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If you haven’t been living under a rock for the past few months, you have likely heard someone bring up Bitcoin, a blockchain, or some other oddly-named cryptocurrency (ex. Cyptokitties).

Most people know that blockchain is the technology behind cryptocurrencies like Bitcoin; in fact, some people confuse blockchains and Bitcoin as being one and the same. They’re not.

Don’t let the quirky naming conventions fool you, defining blockchain in 2017 reminds me of trying to define the “Internet” in the early 1990s. Most people today still can’t clearly define what the Internet is, but they know that without it, there would likely be no websites, e-commerce, streaming video or mobile apps.

We joke with clients, “if you ask 10 people in your company what your brand story is– and you get 11 different answers, you have a problem.” At the risk of adding the 11th story, below is to help you understand blockchains.

A blockchain is a new type of decentralized data structure that offers transparency and security. It is a way to store massive amounts of data and transactions securely via encrypted, peer-to-peer networks.

Think of a blockchain like a massive Google doc. Anyone with access to the decentralized peer-to-peer network can contribute. Contributions will be encrypted and recorded along with any edits. No one else can edit the content of your contributions, and only people with the proper permissions can view or analyze contributions.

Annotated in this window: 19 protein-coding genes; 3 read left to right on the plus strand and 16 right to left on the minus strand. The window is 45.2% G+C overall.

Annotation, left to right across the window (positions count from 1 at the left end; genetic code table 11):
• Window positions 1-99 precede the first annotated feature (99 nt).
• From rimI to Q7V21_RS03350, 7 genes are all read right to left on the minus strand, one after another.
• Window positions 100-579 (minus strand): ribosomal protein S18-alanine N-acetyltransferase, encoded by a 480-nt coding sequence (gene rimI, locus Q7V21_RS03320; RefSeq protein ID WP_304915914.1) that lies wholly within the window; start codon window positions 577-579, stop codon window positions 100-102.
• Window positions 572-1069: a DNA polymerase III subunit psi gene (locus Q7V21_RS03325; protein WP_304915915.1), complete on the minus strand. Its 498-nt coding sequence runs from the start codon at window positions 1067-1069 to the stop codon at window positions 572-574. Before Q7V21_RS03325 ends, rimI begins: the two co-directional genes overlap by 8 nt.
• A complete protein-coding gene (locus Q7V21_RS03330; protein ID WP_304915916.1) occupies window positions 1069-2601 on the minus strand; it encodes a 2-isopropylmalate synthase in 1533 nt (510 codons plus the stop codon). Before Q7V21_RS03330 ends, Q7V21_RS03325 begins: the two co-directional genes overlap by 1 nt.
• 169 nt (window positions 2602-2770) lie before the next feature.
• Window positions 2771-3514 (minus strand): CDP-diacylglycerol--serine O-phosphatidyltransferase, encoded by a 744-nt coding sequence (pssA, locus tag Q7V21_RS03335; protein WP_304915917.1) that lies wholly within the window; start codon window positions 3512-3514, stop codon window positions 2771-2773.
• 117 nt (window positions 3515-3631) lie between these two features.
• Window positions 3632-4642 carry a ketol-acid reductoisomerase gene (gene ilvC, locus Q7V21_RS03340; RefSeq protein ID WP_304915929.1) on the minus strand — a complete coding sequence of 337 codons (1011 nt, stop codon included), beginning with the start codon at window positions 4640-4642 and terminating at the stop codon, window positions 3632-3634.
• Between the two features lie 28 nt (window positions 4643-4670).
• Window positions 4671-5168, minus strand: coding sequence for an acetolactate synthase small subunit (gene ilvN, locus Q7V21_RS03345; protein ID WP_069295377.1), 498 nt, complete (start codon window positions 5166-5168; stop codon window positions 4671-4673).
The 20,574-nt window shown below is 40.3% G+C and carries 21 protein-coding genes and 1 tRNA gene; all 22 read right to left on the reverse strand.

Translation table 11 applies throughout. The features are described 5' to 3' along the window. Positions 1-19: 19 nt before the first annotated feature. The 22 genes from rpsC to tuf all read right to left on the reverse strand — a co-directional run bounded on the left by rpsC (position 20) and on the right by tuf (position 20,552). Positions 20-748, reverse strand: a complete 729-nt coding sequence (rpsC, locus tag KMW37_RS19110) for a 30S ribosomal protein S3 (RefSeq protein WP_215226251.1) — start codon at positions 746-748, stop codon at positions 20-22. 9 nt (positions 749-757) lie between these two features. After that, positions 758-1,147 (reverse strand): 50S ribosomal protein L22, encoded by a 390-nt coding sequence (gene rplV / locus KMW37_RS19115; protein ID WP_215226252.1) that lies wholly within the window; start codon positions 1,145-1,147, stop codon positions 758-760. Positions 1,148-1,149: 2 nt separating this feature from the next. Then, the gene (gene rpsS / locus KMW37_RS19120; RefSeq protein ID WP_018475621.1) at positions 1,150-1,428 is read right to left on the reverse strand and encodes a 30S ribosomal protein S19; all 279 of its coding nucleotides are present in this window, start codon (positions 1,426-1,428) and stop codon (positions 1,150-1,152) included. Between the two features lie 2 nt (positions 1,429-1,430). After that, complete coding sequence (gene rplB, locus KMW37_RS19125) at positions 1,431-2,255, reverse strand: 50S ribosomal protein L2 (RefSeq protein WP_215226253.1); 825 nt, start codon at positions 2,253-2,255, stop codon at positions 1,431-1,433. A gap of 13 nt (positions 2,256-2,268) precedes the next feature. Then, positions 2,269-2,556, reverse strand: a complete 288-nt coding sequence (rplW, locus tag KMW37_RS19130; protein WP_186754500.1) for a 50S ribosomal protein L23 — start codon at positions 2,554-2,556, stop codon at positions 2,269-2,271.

What makes it special is that it has been decentralized. So instead of Google serving as the gatekeeper, meaning “they”- a centralized unit- can determine who can see and contribute what and how, the peer to peer network and its algorithms are the new decentralized authority. The participants of this network are compensated for being that authority through tokens or cryptocurrencies. Instead of the doc living on Google’s server, it’s distributed across different nodes or users.

You can’t change what has been put on a blockchain — and not one person or entity can destroy a blockchain.

The applications that have been put forth for how this new solution can be used are almost overwhelming, but with this wave has been a revived energy of innovation that’s exciting to all marketers.

What marketing challenges can be met by the power of a blockchain?

Some challenges are already being tackled by MarTech firms or through other means and won’t require intervention. Blockchain applications have the opportunity to create entirely new solutions to marketers’ challenges, while other applications will aim to solve problems in ways that are arguably more impervious to fraud, more reliable, or improved in some way.

Below I’ve outlined ideal targets for transformation:

Advertising and Campaign Effectiveness

Advertising is a prime target for decentralization. Instead of the current duopoly (Google, Facebook, and increasingly Amazon) that runs your ad budget, you could very soon be placing your messaging with a blockchain and the hopefully more transparent, algorithms that run across it.